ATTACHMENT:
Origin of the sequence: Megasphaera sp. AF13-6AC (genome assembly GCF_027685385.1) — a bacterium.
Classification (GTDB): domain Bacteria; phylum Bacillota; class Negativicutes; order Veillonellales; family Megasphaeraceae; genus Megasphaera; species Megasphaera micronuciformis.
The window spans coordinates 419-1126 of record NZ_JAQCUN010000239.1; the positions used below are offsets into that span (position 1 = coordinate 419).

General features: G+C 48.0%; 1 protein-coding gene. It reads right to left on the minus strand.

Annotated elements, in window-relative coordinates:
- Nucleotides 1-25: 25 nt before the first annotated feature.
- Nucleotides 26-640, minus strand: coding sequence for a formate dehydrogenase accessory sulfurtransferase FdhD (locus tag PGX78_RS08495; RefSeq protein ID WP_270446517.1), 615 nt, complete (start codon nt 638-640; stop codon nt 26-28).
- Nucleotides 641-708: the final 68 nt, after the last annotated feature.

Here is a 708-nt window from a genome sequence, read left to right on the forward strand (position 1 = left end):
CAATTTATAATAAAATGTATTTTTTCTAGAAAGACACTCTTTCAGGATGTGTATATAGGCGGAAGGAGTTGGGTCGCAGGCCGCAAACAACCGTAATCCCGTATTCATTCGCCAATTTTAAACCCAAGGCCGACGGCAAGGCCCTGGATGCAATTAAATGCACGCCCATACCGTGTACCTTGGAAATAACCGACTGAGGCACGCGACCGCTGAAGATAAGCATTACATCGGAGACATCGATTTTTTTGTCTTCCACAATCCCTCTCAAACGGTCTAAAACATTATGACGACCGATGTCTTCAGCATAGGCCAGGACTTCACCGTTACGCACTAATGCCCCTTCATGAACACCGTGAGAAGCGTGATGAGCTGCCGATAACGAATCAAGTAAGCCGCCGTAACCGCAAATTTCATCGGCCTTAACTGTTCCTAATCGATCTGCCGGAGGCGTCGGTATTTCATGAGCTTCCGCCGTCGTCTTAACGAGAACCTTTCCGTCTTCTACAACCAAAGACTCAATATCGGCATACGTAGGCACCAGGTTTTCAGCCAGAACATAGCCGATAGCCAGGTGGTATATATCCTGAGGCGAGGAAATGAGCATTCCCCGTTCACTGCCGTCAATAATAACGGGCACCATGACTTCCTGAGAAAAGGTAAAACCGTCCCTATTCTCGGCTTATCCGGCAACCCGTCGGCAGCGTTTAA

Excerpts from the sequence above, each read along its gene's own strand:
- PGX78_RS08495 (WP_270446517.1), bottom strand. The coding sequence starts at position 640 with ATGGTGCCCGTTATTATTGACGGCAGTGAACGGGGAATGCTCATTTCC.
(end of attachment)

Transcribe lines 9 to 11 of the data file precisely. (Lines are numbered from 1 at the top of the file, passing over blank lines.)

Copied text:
Here is a 708-nt window from a genome sequence, read left to right on the forward strand (position 1 = left end):
CAATTTATAATAAAATGTATTTTTTCTAGAAAGACACTCTTTCAGGATGTGTATATAGGCGGAAGGAGTTGGGTCGCAGGCCGCAAACAACCGTAATCCCGTATTCATTCGCCAATTTTAAACCCAAGGCCGACGGCAAGGCCCTGGATGCAATTAAATGCACGCCCATACCGTGTACCTTGGAAATAACCGACTGAGGCACGCGACCGCTGAAGATAAGCATTACATCGGAGACATCGATTTTTTTGTCTTCCACAATCCCTCTCAAACGGTCTAAAACATTATGACGACCGATGTCTTCAGCATAGGCCAGGACTTCACCGTTACGCACTAATGCCCCTTCATGAACACCGTGAGAAGCGTGATGAGCTGCCGATAACGAATCAAGTAAGCCGCCGTAACCGCAAATTTCATCGGCCTTAACTGTTCCTAATCGATCTGCCGGAGGCGTCGGTATTTCATGAGCTTCCGCCGTCGTCTTAACGAGAACCTTTCCGTCTTCTACAACCAAAGACTCAATATCGGCATACGTAGGCACCAGGTTTTCAGCCAGAACATAGCCGATAGCCAGGTGGTATATATCCTGAGGCGAGGAAATGAGCATTCCCCGTTCACTGCCGTCAATAATAACGGGCACCATGACTTCCTGAGAAAAGGTAAAACCGTCCCTATTCTCGGCTTATCCGGCAACCCGTCGGCAGCGTTTAA

Excerpts from the sequence above, each read along its gene's own strand: